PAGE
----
The Bezà Mahafaly Reserve is divided into two non-contiguous habitats – a dry forest and a riverine forest, and there are some clear, good maintained and easy trails in both of them. Each part of the Bezà Mahafaly Reserve has its own endemic plants and animals unique to this area of Madagascar. If you are looking for unique animals and something different then the Bezà Mahafaly is definitely the place to go.
Just west of Sakamena River, which flows along the reserve’s boundary, located is a section encompasses great stands of spiny forest, the hallmark of southern Madagascar which not found nowhere else in the world. The dry forest consists of mixed vegetation dry deciduous and transition forest where xerophyllous plants are abundant. The trail (4 to 5 hours) leads you through a beautiful forest with huge palms and spiny plants, where a lot of birds and reptiles have their home. Plants display a wide range of adaptations to arid conditions: seasonal loss or year-round absence of leaves (Terminalia spp., Commiphora spp.; Euphorbia tirucalli), succulent leaves (Kalanchoe spp.), spines (Alluaudia procera), and tubers (Dioscorea spp.).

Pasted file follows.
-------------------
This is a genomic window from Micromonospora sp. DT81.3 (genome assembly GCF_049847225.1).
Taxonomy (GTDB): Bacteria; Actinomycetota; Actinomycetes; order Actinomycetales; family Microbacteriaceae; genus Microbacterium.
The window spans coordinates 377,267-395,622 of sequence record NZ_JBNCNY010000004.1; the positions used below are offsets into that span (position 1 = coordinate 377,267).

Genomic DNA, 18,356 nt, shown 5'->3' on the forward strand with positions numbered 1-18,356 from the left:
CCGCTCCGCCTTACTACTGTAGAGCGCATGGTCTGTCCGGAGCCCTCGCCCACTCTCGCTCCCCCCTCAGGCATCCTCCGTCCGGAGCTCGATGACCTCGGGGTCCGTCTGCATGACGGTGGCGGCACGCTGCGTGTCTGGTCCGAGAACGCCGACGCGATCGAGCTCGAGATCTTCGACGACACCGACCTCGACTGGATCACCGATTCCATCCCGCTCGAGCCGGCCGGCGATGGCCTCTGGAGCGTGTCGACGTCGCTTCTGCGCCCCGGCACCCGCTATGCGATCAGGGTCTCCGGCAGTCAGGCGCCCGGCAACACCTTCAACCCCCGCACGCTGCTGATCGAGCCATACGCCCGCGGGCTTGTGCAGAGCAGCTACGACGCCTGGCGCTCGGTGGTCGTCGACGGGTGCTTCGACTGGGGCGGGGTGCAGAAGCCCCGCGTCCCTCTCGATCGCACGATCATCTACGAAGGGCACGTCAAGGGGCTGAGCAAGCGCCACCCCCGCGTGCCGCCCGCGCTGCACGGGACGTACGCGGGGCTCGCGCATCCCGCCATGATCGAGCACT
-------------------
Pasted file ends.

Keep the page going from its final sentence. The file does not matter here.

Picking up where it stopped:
Along the banks of the Sakamena River, the Bezà Mahafaly Special Reserve protects lush forest rooted in soils moistened by its waters. Tamarind trees (Tamarindus indica) are the dominant species here, and with several endemic species (e.g. Albizzia polyphylla, Acacia rovumae) they form a closed canopy – and a plentiful source of food for many animals.
Whichever forest you decide to visit, if not both, you are sure to see the most amazing Madagascar sights with the most interesting array of animal & plant life! Altogether, the Reserve harbors over 450 plant species from 79 families. Voucher specimens for a majority of plant species are housed at the Field Station Herbarium. The Reserve has an impeccable Botanical Garden where you can get familiar to the flora growing inside the Reserve and a small Aloe garden with species from all over southern Madagascar.
Bezà Mahafaly is of interest to visitors not only for its rich fauna and flora, but also for its unique regional culture and handicrafts. The Reserve has its own interesting ethnological Museum, which gives you a glimpse into the life of the Mahafaly communities.
Visit this Madagascar National Park on your holiday for a truly amazing experience. Your visit to the reserve on your Madagascar holidays will help support this project resulting in an exciting and rewarding time! You should count on spending a day getting in and another day getting out. There is a nice camping site (Kily Camp) inside the reserve with shared facilities, showers and a kitchen. This is by far the best option for a complete visit to the Reserve: our do not have to go back to Betioky on the same day and you can enjoy a night walk.
“Miaro ny ala, mitsinjo ny hoavintsika: protecting the forest is thinking of our future”.
Watch more photos about Bezà Mahafaly Special Reserve here.